I had worked in Marketing for almost 10 years and while I enjoyed it mostly, it was never a passion. I was also into fitness a bit and had done a few triathlons and went to the gym fairly regularly. One day I had an idea along the lines of ‘what if I could get paid for being fit and healthy’… So I signed up for a Personal Trainer qualification and started studying for that. The more I did it, the more I loved it, so worked harder at it (in secret) until I had passed the exams that let you start training real people. At this point I told the company I worked for, and they, amazingly, let me go part time, so I worked in the office for two and a half days a week, and started building my client base the rest of the time. Nine months after that, I had a solid client base and the confidence, just about, to take the plunge. So off I went.

What’s the best bit about being your own boss?

This is going to be cliché after cliché, BUT the freedom it provides is amazing. Working when I want to work, with who I want to work with, on my terms is a great feeling. Conversely, not having to be in the same office every day, at the same time, catching the same Northern Line tube… is also amazing.

What’s the biggest pain in the arse?

At first it was the irregularity of being paid – “will client X pay me when they said they would?” However, that has settled down now and I’ve got loads better with money (I’ve had to). I would say ‘doing my accounts’ but I pay someone to do that.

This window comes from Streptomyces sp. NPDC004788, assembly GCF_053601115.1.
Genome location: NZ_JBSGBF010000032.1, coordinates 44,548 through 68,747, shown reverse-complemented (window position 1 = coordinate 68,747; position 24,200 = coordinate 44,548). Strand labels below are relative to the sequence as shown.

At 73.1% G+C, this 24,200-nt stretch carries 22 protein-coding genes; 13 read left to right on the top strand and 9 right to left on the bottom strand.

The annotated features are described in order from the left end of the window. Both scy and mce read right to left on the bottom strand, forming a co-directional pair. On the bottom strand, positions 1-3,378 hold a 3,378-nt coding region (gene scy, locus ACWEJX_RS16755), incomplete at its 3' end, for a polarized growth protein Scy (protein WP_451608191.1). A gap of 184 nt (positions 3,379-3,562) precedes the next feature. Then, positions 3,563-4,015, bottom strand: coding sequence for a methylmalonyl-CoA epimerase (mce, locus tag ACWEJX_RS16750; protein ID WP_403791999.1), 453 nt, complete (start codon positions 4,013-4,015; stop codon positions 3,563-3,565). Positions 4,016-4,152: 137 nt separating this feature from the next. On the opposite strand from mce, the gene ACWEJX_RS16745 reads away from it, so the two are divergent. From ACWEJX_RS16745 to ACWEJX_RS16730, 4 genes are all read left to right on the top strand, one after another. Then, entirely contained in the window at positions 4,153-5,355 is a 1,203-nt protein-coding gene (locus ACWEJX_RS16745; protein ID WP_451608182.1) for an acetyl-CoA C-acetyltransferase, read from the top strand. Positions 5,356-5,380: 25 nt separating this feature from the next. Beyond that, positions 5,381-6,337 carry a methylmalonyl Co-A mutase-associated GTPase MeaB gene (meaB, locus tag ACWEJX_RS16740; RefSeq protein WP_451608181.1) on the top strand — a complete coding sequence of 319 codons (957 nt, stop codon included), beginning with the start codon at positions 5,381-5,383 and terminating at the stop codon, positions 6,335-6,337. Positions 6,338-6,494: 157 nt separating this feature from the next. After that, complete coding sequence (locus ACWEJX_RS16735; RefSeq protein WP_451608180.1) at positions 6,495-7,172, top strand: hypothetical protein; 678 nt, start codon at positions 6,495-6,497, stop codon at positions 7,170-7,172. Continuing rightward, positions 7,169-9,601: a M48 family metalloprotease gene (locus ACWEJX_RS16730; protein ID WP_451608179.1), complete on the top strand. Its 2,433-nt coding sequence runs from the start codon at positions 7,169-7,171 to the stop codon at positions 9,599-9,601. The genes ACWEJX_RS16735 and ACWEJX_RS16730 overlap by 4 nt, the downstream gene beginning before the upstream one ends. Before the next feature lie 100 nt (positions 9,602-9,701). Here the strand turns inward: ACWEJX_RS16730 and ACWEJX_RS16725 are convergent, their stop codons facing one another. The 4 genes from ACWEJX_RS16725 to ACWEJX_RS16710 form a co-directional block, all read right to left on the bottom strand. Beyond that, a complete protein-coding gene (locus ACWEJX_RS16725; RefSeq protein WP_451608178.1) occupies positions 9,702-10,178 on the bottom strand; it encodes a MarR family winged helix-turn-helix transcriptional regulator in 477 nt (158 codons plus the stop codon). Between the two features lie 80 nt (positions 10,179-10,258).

What’s the grand plan/big idea?

I’m sorry, I’m meant to have some kind of plan? Do people do that?! I don’t have any grand plan, it’s not how my brain works; I do however have smaller, more bite-size goals. The next one is launch my online training programme (If you listen carefully, you can hear the sound of a bandwagon crashing into a wall…)

What’s the best bit of advice you could give someone about it #gosolo?

Make sure you’ve got your first few months of cash covered, in case there is a surprise shortfall. Boring, but it’s the most important thing, especially at the start. Also, as quickly as possible, investigate ways to create a passive income, e.g. something that pays you when you’re not working, so you can go on holiday and still be earning. Christ that turned dry quickly.

Where do you get your inspiration from? (person, place, action)

Bjork & Roisin Murphy & Sia & Marina and The Diamonds and Ariana Grande and Nicki Minaj and Kelly Clarkson and Carly Rae Jepson and Rihanna & Beyonce & Katy Perry & Kylie & Nicola Roberts & Miley Cyrus & Lady Gaga & Lily Allen & Allie X & Gwen Stefani & Nina Nesbitt & Britney Spears & Cher. You get the picture.

After a few gentle laps in the pool Matt tends to work on this abs of steel. Show off. 

After a few gentle laps in the pool Matt tends to work on this abs of steel. Show off. 

If we could give you one thing right now (not a wad of cash) that would help your business out the most, what would it be?

Better Facebook marketing skillz pls

Hindsight is a wonderful thing – discuss

Is it? I’ve just read, and am re-reading a book which makes you question all sorts of things like this. It’s somewhat hippy dippy nonsense, but there’s a really great section on letting things go and not being haunted by mistakes/missteps in the past. I know you want me to talk about learning from my mistakes with a particularly hilarious example of when I didn’t, but I can’t think of one. Sorry!

What’s your favourite quote to live/work by?

“Simplify, simplify” …  from Henry David Thoreau, the American writer/philosopher. Although I forget it regularly, but when I remember it, boy do I implement it hard. (The ironic thing is, you can simplify “Simplify, simplify” by just writing “Simplify”)

To find out more about Matt's personal training skillz & find out how you can do press-ups on a club floor then visit his website!